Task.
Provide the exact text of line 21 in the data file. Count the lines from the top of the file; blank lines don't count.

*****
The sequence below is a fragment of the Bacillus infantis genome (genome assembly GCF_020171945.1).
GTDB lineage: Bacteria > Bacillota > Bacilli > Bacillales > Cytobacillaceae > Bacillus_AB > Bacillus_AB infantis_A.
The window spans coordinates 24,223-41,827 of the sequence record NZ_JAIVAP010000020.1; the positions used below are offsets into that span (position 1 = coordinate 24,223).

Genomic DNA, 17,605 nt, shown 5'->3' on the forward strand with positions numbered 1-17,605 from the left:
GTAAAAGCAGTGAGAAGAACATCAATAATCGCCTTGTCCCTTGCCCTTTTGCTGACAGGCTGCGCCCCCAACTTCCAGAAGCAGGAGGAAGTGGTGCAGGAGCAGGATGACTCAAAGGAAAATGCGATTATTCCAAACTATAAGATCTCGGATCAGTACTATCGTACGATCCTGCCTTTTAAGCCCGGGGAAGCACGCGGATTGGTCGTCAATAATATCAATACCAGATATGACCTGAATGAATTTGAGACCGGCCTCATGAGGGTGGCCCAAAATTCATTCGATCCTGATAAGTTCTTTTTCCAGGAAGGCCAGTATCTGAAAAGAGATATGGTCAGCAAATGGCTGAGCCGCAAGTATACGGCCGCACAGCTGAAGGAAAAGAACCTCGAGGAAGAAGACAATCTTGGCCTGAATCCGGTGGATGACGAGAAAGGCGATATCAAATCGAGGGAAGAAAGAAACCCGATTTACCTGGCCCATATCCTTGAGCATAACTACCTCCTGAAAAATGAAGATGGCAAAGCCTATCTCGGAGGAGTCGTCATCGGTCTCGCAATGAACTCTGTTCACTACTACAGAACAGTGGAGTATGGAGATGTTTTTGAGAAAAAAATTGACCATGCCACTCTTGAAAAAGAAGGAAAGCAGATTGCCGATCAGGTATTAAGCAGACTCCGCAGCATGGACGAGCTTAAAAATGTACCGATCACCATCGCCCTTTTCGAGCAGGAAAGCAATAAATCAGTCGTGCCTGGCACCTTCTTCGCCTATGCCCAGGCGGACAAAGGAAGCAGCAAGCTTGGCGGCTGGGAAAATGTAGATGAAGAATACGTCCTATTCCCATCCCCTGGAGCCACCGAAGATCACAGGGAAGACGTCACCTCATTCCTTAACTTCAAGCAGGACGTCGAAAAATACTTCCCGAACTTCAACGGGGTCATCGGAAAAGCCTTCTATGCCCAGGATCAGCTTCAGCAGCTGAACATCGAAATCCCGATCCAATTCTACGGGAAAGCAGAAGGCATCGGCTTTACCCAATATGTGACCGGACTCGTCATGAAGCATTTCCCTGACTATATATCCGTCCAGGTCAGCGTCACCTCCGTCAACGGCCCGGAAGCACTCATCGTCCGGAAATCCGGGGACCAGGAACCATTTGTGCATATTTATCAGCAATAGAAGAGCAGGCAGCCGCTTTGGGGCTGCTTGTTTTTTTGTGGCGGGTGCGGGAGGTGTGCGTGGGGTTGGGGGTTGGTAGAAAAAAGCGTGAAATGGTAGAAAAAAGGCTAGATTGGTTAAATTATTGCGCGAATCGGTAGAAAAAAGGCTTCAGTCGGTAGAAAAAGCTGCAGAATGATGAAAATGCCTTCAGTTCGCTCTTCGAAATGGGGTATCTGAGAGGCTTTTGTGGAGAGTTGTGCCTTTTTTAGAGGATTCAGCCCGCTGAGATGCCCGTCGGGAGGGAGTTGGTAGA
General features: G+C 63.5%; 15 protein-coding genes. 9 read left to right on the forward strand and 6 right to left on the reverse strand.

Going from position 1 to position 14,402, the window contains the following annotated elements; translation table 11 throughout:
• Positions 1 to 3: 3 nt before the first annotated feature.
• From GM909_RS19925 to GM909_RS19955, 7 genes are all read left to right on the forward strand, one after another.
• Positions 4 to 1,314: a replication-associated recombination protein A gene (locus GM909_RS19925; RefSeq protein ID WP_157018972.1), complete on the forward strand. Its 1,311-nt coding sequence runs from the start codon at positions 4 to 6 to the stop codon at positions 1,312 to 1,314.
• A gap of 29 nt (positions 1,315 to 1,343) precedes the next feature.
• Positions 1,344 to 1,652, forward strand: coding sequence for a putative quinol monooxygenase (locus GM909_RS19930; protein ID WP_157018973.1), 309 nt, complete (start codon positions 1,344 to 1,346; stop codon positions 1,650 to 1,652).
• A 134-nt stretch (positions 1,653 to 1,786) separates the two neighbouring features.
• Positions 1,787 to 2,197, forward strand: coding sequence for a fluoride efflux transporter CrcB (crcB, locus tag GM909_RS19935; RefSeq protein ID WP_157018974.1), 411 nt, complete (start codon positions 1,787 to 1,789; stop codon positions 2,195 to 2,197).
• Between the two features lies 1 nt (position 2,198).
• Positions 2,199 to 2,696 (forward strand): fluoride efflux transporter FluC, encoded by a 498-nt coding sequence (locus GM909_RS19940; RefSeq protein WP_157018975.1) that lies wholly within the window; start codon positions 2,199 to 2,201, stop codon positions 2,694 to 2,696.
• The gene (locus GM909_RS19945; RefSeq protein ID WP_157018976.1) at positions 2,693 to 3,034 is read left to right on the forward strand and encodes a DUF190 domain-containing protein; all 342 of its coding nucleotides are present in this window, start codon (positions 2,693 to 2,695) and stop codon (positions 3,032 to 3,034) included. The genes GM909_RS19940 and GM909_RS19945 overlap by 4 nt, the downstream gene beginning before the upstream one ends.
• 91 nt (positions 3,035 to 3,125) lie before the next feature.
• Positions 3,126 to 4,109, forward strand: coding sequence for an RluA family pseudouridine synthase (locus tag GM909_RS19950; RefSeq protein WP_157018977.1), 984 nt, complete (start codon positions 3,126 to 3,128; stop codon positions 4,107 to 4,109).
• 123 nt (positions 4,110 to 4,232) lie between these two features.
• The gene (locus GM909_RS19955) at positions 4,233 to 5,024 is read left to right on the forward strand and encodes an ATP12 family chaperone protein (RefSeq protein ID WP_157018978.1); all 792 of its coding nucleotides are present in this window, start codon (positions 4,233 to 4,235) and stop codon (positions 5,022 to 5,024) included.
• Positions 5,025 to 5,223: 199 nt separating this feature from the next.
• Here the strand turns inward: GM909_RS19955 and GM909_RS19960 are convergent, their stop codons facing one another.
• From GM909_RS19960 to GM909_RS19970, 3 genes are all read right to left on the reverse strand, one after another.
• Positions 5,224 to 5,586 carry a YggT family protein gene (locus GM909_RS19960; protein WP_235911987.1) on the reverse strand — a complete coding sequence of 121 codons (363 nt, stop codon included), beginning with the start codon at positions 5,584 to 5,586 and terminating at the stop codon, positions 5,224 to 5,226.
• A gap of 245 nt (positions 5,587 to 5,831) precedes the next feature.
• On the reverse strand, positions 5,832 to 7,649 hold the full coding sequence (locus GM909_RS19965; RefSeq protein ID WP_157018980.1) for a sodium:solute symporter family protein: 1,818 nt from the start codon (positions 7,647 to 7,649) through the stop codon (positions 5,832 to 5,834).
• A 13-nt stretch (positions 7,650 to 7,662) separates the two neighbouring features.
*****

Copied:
• The gene (locus GM909_RS19955) at positions 4,233 to 5,024 is read left to right on the forward strand and encodes an ATP12 family chaperone protein (RefSeq protein ID WP_157018978.1); all 792 of its coding nucleotides are present in this window, start codon (positions 4,233 to 4,235) and stop codon (positions 5,022 to 5,024) included.